A few weeks ago, we watched the graphic of the glass ceiling break as Hillary Clinton became the first female presidential nominee by a major political party. While presidential candidates in the past have had it mentioned that they were good parents, there was much lauding of Hillary’s motherhood, and behind-the-scenes talk about her sticking by her husband during their difficult times.
This past week, we have heard stories of Kerri Walsh Jennings being a terrific mother and how she has to balance motherhood and being an athlete. Headlines that congratulated the wife of a Chicago Bears lineman who won bronze in women’s trap shooting: her name is Corey Cogdell (the Chicago Tribune received a lot of feedback on that one). That glass ceiling is not broken, only cracked. Because women are barely getting through.
Less than one quarter of the churches in my region have a woman on the pastoral staff, and of that quarter, one third are part-time. And while more women are still entering seminary than men, more women are in search processes and more women are not considered by search committees. There are still churches, in 2016, in my denomination that refuse to look at the professional profile of a woman minister in their search processes.
So I would like to ask my male colleagues to consider the following:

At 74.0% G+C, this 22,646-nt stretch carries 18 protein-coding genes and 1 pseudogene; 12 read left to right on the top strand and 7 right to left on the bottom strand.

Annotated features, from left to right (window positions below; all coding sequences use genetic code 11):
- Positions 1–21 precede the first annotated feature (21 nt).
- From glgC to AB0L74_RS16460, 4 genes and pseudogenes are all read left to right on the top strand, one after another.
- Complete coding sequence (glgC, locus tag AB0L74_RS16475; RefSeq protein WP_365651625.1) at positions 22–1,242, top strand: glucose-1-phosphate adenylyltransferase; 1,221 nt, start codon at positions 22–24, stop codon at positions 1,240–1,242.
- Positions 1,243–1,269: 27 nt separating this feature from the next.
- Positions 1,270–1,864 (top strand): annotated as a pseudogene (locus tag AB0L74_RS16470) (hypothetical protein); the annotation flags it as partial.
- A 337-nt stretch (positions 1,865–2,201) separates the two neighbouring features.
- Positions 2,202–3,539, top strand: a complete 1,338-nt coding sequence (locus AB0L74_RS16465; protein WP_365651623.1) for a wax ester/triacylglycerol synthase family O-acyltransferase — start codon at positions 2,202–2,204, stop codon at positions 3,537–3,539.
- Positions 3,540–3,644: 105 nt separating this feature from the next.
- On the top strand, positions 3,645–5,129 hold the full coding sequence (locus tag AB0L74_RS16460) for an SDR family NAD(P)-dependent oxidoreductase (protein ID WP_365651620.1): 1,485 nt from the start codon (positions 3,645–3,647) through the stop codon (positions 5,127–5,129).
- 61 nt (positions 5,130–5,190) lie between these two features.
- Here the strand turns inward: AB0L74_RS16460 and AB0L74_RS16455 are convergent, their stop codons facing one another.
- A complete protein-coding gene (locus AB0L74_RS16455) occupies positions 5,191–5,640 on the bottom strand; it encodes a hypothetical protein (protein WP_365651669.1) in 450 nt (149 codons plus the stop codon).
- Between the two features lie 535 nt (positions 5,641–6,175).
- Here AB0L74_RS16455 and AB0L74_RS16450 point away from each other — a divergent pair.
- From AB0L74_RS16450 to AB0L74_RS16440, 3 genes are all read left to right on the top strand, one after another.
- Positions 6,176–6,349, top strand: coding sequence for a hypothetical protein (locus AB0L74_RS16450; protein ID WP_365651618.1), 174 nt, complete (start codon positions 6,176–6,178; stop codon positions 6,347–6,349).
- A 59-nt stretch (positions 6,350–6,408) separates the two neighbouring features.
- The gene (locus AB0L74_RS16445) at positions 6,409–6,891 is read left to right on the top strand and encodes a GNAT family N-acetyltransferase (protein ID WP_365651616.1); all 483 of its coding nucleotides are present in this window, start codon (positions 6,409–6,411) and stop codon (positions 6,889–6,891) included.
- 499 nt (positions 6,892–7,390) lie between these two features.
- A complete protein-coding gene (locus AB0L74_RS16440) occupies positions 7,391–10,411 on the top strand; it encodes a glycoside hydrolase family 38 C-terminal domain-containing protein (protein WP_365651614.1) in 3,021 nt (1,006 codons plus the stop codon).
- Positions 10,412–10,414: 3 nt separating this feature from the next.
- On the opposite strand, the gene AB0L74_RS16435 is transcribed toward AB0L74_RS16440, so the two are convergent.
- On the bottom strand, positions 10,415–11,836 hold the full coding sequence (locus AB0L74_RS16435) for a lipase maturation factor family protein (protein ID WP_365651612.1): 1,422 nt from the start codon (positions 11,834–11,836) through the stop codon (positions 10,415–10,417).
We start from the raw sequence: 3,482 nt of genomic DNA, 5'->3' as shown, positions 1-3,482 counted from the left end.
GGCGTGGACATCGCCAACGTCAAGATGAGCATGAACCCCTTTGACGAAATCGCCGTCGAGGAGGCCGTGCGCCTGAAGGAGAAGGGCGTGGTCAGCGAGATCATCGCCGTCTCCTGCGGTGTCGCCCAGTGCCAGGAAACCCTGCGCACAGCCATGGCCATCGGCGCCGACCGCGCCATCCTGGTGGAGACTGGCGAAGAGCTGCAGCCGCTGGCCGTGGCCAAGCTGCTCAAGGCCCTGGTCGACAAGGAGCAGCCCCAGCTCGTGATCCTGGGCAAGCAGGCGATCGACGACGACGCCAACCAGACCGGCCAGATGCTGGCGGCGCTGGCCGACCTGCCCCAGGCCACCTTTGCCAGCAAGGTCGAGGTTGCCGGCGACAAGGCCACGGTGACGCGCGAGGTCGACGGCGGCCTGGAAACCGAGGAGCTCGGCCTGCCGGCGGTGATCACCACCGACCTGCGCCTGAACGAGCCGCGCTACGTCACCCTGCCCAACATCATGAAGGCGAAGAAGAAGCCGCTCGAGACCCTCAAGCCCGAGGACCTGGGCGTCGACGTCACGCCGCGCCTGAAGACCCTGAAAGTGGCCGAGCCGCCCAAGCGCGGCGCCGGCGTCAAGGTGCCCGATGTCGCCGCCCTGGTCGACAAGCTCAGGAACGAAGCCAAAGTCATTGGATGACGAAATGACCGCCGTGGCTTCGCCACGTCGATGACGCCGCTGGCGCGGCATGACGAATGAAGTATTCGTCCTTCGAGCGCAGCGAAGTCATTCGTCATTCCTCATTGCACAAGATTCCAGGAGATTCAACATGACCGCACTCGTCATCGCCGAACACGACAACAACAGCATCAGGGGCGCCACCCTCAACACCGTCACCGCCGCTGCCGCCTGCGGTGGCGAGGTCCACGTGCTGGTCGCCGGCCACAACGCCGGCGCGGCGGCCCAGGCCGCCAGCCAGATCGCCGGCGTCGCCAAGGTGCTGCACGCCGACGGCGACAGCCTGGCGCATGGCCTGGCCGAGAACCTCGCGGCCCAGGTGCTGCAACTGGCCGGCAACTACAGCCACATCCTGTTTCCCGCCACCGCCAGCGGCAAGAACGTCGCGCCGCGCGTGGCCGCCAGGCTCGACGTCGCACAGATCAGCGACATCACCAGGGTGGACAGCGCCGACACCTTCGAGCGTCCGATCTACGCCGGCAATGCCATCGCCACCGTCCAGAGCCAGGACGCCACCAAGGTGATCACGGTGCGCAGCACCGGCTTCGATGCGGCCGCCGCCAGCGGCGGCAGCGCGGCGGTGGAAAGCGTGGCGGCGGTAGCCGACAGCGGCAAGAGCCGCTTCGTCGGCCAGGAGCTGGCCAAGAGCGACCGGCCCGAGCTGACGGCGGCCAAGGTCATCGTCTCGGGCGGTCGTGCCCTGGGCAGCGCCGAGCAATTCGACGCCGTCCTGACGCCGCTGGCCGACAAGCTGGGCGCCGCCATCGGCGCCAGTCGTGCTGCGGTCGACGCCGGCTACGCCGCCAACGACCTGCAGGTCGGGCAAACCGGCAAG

--Would you enter a profession in which you were significantly less likely to be hired because of your gender?
--Would you accept a position at a church if the person before you was a woman and received more pay than you, even though you have the same level of experience (or even more?)
--Would you be comfortable in a denomination in which there were churches that would not consider you because you are male?
--Would you accept a position in which a major change in family status would require you to be gone for 6-12 weeks, but the church would not pay for your leave time?
Now, ask yourself these real questions that I have personally been asked by search committees in the past, and how would you feel about them being asked of you:
--“How will you balance your family time and church time?”
--“What will you do on Sunday if your child is sick?”
--“What will your spouse do if you are the pastor? Will they be involved in the church?”
--“How is your physical health?”
--“How will you be able to pastor the (opposite sex) in our church?”
--“Will you leave the church if you have a baby?”
No my friends, the glass ceiling has not been broken. It has been cracked, but we have a long way to go in breaking it.
*Note: this post reflects a binary way of thinking, and is definitely not encompassing of all ministers or all families, especially LGBTQ individuals and their families. I cannot imagine the list of questions my LGBTQ clergy friends have been asked that would never be asked of those of us who are cisgender and heterosexual.